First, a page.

• The Geologizer Says:

      Sorry for responding late. I hope Kate is still reading.

      Kate, the problem with “happy meat” is rather simple. There’s no guarantee that the individual animal you are eating didn’t experience its own suffering at slaughter-time. And what’s more, there’s no way you, as a consumer, could ever know that information with any reasonable degree of certainty. Eating “happy meat” is simply taking on faith the claim that this cow or this pig or this chicken right here on your plate wasn’t still conscious when it was skinned.

      I, for one, am unwilling to take that leap of faith.

      • Kate Says:

        Well, I raise my own happy meat (lol), and I see it get slaughtered, so I actually do know what happened…and I think more and more people, when they buy meat, are starting to look into exactly how the animal was raised and how it was killed…I know my animals never suffered for one second of their lives. But I agree with you that it is likely that much of the happy meat at the store isn’t as happy as we’d like to believe it was… 😦

  7. The Geologizer Says:

    I’m curious, Kate: what precautions do you take at slaughter-time to ensure your animals don’t suffer? I’m not being snarky, either; I’m genuinely curious.

    And anyway, I slightly disagree with skepticalvegan: veganism isn’t JUST about avoiding the infliction of suffering. It’s a rights philosophy: animals have a right to their life, and humans don’t have a right to kill and eat them when there is no overriding need to do so.

    Ultimately, you’ll not make headway with ethically-based vegans by raising “happy meat” (though I will concede that it’s preferable to factory farming). From our perspective, you’re just tidying up the prison camp. 🙂

    • Kate Says:

      hi Geologizer,

      If veganism were ONLY about avoiding animal suffering, it would include animal products, because it is not difficult to find animal products that don’t involve suffering.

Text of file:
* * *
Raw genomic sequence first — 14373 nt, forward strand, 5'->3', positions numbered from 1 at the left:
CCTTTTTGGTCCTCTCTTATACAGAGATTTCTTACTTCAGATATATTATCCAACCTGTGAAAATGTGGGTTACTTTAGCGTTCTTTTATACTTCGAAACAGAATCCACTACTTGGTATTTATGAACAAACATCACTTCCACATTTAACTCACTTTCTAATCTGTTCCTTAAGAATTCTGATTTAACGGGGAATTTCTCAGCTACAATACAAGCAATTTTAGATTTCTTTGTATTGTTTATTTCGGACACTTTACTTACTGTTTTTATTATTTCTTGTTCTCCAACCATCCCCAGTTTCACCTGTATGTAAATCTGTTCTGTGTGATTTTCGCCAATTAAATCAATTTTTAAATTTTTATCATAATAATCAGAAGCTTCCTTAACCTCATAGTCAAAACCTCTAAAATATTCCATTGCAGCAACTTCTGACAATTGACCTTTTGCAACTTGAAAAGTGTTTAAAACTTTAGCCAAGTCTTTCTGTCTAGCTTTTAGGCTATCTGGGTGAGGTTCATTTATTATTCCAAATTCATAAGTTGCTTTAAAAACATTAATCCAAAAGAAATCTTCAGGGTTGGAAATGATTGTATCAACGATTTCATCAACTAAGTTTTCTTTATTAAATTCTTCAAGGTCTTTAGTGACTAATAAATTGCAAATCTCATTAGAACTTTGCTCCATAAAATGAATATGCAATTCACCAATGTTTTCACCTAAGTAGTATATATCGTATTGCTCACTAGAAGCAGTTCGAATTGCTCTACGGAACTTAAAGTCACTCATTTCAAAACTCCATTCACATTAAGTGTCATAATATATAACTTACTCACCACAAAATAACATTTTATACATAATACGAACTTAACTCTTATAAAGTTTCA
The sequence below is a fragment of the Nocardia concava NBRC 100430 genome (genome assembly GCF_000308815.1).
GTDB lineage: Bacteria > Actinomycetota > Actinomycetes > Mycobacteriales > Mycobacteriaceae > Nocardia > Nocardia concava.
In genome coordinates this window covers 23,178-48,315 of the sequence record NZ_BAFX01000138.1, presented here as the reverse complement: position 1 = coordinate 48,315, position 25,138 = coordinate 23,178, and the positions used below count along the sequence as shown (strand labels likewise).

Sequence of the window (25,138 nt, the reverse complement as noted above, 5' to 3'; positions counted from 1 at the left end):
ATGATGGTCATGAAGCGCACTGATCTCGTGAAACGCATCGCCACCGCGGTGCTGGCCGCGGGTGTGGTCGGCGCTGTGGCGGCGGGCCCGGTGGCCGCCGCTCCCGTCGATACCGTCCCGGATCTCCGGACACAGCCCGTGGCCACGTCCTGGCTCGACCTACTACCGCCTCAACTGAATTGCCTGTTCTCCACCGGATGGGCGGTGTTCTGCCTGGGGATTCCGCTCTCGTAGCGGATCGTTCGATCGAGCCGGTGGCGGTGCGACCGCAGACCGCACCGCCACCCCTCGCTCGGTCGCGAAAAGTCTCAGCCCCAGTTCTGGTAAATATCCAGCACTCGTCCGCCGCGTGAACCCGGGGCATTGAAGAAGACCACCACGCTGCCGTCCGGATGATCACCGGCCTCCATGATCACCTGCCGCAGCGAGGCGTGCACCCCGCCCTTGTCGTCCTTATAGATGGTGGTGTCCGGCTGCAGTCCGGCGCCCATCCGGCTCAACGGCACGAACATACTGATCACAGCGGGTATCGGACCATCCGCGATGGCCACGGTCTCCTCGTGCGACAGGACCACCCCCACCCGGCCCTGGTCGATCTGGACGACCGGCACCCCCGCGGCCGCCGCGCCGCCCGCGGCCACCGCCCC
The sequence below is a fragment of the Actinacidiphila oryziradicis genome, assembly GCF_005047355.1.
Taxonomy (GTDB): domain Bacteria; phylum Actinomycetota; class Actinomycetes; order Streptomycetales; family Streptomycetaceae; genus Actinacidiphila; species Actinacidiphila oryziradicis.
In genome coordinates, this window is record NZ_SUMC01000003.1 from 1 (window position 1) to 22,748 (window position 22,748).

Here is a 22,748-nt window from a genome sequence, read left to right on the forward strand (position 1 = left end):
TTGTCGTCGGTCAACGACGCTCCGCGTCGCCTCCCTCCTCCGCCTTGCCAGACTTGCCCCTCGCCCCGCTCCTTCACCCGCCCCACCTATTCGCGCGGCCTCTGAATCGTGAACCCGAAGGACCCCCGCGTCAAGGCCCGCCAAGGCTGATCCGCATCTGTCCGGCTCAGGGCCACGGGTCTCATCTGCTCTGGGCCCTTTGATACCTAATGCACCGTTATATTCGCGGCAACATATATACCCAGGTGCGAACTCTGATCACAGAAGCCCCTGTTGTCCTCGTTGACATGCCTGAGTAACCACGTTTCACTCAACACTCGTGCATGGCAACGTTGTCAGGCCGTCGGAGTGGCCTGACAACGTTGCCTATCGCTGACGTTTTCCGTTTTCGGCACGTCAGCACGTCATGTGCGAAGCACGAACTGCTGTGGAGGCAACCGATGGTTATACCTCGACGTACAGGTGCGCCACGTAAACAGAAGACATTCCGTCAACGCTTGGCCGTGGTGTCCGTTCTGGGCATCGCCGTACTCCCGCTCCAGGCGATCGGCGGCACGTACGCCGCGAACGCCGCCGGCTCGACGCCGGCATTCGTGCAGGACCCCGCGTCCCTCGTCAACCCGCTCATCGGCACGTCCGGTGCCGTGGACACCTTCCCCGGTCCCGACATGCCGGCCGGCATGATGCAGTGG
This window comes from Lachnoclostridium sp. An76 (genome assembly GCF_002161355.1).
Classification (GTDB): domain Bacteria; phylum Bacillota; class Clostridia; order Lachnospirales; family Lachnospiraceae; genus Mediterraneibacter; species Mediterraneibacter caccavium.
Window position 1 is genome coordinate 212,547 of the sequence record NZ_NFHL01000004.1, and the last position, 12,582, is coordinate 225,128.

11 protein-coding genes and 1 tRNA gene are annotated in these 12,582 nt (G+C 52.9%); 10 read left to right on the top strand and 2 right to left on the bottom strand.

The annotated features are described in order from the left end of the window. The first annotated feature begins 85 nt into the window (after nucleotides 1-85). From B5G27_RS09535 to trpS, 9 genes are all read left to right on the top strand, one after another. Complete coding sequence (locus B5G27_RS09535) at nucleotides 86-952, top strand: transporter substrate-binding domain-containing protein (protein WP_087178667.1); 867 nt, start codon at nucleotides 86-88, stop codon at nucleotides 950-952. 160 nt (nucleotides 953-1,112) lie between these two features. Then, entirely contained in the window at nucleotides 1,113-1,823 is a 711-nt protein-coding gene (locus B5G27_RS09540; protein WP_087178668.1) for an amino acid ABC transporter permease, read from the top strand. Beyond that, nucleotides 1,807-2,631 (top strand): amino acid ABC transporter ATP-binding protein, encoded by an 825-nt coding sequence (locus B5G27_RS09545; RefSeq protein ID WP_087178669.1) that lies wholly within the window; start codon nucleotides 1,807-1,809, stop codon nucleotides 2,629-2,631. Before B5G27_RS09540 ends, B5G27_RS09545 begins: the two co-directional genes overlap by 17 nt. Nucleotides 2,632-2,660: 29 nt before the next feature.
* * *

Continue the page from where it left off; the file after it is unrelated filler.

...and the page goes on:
We raise sheep and sometimes pigs, as well as various poultry. We have a guy come out and we give the sheep something to eat, and then while they are eating he shoots one in the head at close range and it drops and is dead instantly. And then he cuts it up and then does it again with the next sheep. You can’t argue that the shooting is upsetting to the other sheep, because they don’t even stop eating. Sheep are very difficult to anthropomorphize if you’ve spent any time around them.

      Our sheep don’t suffer at all, but if an animal suffers for a few minutes right at the end of its life, I’m ok with that (although it is not ideal). It fits with my personal belief system which is that it’s natural for us to eat animals but not OK for us to cause them to lead lives of prolonged misery. When we raise meat bird chickens I have to drive them to a processing place in crates and the guy there kills them one by one. I’m sure the chickens are uncomfortable for an hour or so while they’re sitting in the crates on his back porch waiting. And again, I’m ok with that because they had great lives–fresh air, pasture, dust baths, sunshine, and etc. (And they taste so much better than store birds). If we’re just killing a couple of chickens we’ll do it here ourselves.

      It’s when you get into the large scale industrial slaughtering where people start cutting corners and animals get skinned while they’re still alive and etc. And again I personally believe that the life the animal led is more important than what happens right at the end, but still I would like to see some serious changes in the meat industry in this country.

      You also need to consider the fact that animals suffer and die for vegan diets as well. Unless you are growing all your own food, you most likely have no idea how many animals suffered and died for what you are eating. When you eat a sheep you raised yourself, you know that one animal had a good life and died without suffering. To me it is a good feeling.

      I didn’t mean to be so long-winded but I hope that answers your question. It’s ok with me if you think my “prison camp” is the same as a factory farm. People believe all kinds of things and there’s nothing I can do about that. LOL

      • skepticalvegan Says:

        “If veganism were ONLY about avoiding animal suffering,”